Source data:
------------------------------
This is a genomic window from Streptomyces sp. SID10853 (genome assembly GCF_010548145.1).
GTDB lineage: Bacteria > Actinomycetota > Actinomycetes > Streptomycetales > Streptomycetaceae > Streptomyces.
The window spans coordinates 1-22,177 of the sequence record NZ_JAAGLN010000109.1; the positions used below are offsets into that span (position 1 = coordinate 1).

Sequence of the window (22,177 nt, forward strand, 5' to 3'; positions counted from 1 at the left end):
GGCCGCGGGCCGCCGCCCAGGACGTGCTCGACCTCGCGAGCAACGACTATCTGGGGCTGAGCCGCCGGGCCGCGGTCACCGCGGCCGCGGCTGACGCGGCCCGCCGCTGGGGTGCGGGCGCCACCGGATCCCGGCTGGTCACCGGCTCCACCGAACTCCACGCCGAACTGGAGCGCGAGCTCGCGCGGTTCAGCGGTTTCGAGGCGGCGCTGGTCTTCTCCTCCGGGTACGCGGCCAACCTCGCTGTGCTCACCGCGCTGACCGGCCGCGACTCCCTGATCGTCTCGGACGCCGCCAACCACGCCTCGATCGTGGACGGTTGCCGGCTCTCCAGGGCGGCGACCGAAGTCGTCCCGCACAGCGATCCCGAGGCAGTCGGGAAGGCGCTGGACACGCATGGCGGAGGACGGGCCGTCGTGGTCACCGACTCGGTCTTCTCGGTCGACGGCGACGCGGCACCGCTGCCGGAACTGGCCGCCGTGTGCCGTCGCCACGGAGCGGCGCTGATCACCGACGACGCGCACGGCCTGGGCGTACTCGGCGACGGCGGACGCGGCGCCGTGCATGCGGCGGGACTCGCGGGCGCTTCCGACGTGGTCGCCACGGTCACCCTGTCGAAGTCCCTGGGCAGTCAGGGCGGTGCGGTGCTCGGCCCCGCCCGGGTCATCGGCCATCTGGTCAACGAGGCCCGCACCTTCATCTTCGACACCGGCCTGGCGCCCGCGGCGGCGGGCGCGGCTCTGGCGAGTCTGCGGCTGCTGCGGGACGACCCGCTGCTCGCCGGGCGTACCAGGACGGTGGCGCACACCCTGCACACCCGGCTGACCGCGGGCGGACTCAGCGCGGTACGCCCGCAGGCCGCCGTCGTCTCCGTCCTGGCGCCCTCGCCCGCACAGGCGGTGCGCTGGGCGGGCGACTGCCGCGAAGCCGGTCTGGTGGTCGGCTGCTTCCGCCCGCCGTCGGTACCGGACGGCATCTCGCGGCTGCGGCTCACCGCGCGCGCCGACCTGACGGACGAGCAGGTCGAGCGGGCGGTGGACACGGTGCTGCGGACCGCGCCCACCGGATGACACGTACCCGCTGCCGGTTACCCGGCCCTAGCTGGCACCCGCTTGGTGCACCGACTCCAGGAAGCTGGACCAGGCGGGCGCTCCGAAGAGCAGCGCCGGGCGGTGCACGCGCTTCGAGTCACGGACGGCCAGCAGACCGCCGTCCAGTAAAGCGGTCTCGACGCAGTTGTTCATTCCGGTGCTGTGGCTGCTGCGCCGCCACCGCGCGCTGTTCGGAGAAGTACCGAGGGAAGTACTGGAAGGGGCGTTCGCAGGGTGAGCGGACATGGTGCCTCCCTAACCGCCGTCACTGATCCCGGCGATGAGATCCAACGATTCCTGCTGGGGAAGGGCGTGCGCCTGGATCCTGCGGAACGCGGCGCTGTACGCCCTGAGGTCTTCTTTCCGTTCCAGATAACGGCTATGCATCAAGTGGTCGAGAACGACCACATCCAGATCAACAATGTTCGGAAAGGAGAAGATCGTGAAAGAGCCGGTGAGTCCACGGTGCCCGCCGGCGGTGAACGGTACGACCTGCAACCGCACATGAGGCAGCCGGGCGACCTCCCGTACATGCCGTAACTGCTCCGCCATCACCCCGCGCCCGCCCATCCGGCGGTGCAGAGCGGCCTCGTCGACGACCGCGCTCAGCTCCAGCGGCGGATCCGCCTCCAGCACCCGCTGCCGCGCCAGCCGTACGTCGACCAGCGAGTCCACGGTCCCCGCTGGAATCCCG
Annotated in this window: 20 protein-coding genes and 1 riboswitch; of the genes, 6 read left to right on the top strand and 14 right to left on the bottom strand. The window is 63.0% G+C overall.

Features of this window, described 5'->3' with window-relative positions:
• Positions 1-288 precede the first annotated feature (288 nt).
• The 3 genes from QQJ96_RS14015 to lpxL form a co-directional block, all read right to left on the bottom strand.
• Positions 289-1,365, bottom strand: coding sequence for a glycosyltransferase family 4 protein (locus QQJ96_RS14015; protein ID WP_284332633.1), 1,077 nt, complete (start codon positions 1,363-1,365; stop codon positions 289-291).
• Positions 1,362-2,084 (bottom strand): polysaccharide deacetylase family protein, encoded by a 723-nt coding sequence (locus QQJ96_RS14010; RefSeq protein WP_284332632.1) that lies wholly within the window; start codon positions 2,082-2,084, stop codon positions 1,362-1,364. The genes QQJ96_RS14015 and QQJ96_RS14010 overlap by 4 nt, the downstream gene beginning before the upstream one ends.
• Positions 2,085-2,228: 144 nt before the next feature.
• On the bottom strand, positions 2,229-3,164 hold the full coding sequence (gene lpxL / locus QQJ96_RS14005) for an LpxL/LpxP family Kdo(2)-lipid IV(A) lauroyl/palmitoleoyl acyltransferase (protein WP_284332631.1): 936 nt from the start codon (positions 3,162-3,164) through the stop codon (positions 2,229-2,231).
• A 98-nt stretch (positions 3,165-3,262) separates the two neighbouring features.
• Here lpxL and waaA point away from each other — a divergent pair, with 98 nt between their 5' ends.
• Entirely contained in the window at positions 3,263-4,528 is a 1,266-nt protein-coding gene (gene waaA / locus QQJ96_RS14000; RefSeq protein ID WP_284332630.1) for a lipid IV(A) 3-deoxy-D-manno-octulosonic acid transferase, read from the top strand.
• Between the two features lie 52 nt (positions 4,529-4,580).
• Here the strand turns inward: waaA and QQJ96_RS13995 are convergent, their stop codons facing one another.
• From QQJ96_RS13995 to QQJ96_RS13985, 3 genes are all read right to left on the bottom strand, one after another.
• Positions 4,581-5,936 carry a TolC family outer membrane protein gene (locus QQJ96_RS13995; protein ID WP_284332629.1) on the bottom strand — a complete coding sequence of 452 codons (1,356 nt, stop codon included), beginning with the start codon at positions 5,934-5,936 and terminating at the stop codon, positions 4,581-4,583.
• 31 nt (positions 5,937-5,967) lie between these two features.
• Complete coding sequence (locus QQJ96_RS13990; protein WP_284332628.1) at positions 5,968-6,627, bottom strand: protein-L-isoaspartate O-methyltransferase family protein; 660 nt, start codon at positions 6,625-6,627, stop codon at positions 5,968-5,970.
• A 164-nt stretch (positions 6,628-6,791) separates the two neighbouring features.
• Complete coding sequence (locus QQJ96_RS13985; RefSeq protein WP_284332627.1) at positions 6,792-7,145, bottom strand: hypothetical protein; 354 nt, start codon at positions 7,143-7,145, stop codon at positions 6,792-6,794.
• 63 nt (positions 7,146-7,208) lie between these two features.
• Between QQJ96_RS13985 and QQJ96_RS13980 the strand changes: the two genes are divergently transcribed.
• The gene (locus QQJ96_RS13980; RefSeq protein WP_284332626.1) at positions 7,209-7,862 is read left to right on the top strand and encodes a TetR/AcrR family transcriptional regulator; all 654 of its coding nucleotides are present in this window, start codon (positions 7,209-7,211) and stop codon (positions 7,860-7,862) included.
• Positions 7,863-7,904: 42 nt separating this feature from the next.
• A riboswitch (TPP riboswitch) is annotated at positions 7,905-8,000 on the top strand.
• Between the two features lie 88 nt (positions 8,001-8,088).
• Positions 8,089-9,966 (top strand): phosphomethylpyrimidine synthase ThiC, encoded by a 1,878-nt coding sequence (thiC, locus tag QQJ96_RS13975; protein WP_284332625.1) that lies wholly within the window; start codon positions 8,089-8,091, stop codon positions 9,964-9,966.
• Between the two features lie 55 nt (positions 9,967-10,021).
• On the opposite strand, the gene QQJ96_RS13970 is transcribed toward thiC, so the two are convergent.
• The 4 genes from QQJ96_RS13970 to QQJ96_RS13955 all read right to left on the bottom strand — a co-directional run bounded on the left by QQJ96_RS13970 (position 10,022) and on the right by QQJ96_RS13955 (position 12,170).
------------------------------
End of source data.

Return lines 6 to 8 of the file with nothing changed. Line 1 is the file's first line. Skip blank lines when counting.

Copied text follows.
Annotated in this window: 20 protein-coding genes and 1 riboswitch; of the genes, 6 read left to right on the top strand and 14 right to left on the bottom strand. The window is 63.0% G+C overall.

Features of this window, described 5'->3' with window-relative positions:
• Positions 1-288 precede the first annotated feature (288 nt).